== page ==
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John Hickenlooper drops out of presidential race

Hickenlooper might end 2020 campaign
2020 Daily Trail Markers: Hickenlooper reportedly considering an end to presidential bid 10:14

John Hickenlooper announced Thursday that he is ending his bid for the presidency. 

In a three-minute video posted to YouTube, the former Colorado governor said that while he had enjoyed campaigning for the presidency, it was was now time to bow out. He also teased a possible run for U.S. Senate against Republican incumbent Cory Gardner. 

"I've heard from so many Coloradans who want me to run for the United States Senate. They remind me how much is at stake for our country and our state. I intend to give that some serious thought," Hickenlooper said in the video. Numerous national Democrats have encouraged Hickenlooper for months to end his longshot race for the presidency and run against Gardner instead. 

Hickenlooper, 67, a onetime Denver mayor and businessman and geologist by training, served as Colorado governor from 2011 to 2019. He has repeatedly said along the campaign trail, "I'm the only candidate in this race who's actually achieved the big, progressive things politicians in Washington are talking about."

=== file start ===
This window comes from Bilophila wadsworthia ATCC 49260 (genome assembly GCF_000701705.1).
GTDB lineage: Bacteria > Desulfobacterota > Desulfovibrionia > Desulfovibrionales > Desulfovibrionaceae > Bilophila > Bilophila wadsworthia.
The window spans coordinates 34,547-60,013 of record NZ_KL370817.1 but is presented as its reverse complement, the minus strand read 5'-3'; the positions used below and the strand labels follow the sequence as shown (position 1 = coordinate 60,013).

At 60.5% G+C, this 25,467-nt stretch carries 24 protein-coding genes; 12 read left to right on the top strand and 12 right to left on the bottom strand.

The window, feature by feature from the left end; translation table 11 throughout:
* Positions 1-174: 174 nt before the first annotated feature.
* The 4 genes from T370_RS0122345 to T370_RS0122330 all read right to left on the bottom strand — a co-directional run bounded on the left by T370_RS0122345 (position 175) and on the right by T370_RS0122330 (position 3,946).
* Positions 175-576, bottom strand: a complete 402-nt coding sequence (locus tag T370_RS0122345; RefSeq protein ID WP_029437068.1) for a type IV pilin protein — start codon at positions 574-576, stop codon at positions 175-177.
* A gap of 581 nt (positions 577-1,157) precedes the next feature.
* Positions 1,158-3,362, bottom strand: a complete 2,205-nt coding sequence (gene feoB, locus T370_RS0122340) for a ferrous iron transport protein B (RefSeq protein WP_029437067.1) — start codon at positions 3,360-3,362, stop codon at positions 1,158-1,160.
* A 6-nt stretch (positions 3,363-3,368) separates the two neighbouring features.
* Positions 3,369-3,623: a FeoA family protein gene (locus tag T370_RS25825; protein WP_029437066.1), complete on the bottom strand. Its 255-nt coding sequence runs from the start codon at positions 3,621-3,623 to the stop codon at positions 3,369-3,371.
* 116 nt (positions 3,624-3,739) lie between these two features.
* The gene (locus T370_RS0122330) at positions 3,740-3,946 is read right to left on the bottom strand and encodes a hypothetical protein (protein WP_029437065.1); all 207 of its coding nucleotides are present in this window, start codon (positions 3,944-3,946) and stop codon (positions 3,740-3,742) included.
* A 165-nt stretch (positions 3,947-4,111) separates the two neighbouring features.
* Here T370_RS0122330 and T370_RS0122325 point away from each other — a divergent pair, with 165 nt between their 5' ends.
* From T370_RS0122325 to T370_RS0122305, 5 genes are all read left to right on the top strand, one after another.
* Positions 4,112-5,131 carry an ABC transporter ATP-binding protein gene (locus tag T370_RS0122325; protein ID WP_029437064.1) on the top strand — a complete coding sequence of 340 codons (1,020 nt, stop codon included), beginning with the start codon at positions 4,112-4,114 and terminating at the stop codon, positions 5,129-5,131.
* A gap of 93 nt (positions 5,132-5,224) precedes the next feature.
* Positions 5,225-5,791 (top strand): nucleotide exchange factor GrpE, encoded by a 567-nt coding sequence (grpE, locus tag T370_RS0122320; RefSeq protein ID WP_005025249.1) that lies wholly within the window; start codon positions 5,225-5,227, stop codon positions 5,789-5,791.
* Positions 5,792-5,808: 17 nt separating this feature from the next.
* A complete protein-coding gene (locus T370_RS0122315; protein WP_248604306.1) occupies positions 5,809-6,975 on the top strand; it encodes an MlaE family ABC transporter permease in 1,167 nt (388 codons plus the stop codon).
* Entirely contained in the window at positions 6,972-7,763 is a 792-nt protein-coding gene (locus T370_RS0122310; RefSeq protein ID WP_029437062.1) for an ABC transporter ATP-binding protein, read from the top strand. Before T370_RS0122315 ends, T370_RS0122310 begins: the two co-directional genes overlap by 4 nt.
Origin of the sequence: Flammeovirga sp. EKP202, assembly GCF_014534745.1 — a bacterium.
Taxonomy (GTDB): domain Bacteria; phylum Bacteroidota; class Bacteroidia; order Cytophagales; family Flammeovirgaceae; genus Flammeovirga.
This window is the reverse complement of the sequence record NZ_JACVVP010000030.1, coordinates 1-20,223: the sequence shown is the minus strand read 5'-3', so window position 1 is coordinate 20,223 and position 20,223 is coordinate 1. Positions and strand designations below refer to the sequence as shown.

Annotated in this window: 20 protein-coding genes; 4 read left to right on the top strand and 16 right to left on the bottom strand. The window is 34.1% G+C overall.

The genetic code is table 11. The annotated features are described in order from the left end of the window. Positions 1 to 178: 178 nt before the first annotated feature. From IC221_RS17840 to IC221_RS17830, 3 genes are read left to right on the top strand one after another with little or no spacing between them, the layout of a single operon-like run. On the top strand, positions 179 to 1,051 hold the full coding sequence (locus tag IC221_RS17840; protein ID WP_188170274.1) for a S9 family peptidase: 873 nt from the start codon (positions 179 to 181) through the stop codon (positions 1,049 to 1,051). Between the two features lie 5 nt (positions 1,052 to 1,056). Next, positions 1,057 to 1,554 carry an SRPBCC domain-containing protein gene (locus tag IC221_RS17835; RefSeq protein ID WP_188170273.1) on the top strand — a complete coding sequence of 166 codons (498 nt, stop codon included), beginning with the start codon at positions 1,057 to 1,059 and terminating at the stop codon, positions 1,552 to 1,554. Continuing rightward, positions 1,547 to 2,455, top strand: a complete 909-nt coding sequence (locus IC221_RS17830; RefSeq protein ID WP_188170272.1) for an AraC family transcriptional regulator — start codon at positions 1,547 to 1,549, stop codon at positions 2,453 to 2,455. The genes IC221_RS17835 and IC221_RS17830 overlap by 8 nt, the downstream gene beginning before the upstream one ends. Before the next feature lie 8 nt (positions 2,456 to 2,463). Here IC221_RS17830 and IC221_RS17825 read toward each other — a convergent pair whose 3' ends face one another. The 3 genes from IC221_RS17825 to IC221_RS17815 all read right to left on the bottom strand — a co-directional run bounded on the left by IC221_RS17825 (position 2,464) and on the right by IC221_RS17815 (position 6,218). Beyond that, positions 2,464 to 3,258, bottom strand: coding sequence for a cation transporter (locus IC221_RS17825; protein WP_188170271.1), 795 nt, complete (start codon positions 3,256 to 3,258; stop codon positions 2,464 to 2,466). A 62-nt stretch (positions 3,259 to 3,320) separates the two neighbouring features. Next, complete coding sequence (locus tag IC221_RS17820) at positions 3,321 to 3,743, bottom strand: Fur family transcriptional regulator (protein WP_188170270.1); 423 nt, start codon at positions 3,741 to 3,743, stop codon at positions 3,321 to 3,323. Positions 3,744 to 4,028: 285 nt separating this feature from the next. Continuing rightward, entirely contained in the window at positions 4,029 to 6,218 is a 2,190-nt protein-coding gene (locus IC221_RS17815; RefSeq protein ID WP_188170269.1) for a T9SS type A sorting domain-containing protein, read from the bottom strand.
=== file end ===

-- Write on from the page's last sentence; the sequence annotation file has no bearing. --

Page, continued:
Colorado is one of the top targets in Democrats' efforts to flip the Senate in this next election. The party needs to pick up three seats if President Trump loses reelection and four if he wins. Republicans are defending 22 out of the 34 seats on the map for the cycle. Only two of the 22 seats are in states Hillary Clinton won in 2016: Colorado and Maine. 

Hickenlooper launched his presidential campaign five months ago. A relative moderate, Hickenlooper struggled to have a breakout moment on the campaign trail, but has sparred repeatedly with Bernie Sanders over positions some of the Vermont senator's progressive proposals, such as "Medicare for All." 

In July, six senior staffers left Hickenlooper's campaign. He also struggled to raise the money necessary to make him competitive in the crowded Democratic presidential field. 

Hickenlooper has said that he did not thing running for the Senate was his "calling," but had hedged on the issue in recent days. Eleven Democrats are already running in the Colorado primary, although a number of polls indicate that Hickenlooper could mount the most serious challenge to Gardner. 

Ed O'Keefe contributed reporting. 

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